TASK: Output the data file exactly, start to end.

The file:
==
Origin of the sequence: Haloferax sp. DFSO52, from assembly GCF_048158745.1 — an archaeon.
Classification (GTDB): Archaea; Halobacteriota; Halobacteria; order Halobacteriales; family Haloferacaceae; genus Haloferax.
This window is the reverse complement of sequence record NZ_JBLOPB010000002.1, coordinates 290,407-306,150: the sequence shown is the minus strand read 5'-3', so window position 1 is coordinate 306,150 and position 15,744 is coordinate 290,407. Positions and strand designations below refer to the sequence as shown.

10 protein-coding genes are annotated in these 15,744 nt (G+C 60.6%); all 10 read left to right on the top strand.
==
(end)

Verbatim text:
Origin of the sequence: Haloferax sp. DFSO52, from assembly GCF_048158745.1 — an archaeon.
Classification (GTDB): Archaea; Halobacteriota; Halobacteria; order Halobacteriales; family Haloferacaceae; genus Haloferax.
This window is the reverse complement of sequence record NZ_JBLOPB010000002.1, coordinates 290,407-306,150: the sequence shown is the minus strand read 5'-3', so window position 1 is coordinate 306,150 and position 15,744 is coordinate 290,407. Positions and strand designations below refer to the sequence as shown.

10 protein-coding genes are annotated in these 15,744 nt (G+C 60.6%); all 10 read left to right on the top strand.